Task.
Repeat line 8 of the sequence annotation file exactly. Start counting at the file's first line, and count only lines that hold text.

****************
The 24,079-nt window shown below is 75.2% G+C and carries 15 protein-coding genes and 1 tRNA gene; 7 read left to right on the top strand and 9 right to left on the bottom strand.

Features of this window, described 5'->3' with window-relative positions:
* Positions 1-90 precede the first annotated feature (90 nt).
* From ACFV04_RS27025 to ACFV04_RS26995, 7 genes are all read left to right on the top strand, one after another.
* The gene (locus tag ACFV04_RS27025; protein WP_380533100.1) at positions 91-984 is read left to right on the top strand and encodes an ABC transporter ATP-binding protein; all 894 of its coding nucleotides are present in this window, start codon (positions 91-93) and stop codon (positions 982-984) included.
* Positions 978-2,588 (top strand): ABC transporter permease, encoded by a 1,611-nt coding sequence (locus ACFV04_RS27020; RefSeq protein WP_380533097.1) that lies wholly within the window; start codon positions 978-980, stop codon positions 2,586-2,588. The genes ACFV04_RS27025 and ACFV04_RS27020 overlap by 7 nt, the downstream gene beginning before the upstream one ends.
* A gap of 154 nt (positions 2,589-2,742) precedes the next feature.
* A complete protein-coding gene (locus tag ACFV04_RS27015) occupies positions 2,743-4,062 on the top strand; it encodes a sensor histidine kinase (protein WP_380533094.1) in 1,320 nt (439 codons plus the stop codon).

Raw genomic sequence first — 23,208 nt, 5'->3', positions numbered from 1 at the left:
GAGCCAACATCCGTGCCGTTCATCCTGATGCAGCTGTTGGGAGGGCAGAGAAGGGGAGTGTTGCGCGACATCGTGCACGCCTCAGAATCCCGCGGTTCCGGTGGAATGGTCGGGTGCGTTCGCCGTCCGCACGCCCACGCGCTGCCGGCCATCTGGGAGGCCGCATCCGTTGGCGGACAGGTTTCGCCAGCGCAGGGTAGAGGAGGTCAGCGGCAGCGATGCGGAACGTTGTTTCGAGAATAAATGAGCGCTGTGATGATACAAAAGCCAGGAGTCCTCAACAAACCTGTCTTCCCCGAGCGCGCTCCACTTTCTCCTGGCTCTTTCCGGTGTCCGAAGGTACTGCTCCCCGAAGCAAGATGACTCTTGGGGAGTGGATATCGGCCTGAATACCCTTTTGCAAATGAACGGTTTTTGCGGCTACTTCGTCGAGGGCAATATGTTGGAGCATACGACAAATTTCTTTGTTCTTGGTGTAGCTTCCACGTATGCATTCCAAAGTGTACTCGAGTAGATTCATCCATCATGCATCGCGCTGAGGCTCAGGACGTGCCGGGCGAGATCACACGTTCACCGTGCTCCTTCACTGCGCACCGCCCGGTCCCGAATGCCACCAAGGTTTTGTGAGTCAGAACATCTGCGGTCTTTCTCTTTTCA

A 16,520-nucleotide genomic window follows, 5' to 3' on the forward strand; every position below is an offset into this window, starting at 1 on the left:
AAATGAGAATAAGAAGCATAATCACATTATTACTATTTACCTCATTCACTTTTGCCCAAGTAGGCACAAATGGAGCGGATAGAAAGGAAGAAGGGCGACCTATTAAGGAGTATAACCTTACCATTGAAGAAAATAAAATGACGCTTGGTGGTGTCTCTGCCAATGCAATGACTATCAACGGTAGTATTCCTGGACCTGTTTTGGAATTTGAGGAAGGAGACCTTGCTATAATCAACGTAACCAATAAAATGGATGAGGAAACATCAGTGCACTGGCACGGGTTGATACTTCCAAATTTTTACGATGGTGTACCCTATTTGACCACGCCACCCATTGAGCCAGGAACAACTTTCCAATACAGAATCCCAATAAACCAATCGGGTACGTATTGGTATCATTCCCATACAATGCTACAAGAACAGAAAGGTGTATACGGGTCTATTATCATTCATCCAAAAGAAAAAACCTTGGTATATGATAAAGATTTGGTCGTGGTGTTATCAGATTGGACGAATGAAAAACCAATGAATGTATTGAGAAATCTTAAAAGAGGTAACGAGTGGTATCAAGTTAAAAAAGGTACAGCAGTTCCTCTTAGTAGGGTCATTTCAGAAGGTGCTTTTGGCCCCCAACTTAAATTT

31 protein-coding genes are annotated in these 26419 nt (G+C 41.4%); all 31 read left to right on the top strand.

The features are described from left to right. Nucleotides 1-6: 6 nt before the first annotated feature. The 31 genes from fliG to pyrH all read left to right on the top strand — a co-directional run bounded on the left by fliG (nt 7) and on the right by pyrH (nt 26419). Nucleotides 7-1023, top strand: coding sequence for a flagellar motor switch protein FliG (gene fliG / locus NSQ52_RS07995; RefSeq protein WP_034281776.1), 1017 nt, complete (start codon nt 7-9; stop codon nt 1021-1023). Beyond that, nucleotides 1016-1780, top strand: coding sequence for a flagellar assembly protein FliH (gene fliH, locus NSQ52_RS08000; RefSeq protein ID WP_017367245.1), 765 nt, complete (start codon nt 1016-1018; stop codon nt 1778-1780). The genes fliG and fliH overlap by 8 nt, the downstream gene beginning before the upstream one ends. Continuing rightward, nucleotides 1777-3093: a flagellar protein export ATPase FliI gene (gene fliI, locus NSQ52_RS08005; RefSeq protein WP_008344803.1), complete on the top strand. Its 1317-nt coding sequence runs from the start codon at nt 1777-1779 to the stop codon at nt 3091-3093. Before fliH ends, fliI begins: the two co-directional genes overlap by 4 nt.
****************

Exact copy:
* A complete protein-coding gene (locus tag ACFV04_RS27015) occupies positions 2,743-4,062 on the top strand; it encodes a sensor histidine kinase (protein WP_380533094.1) in 1,320 nt (439 codons plus the stop codon).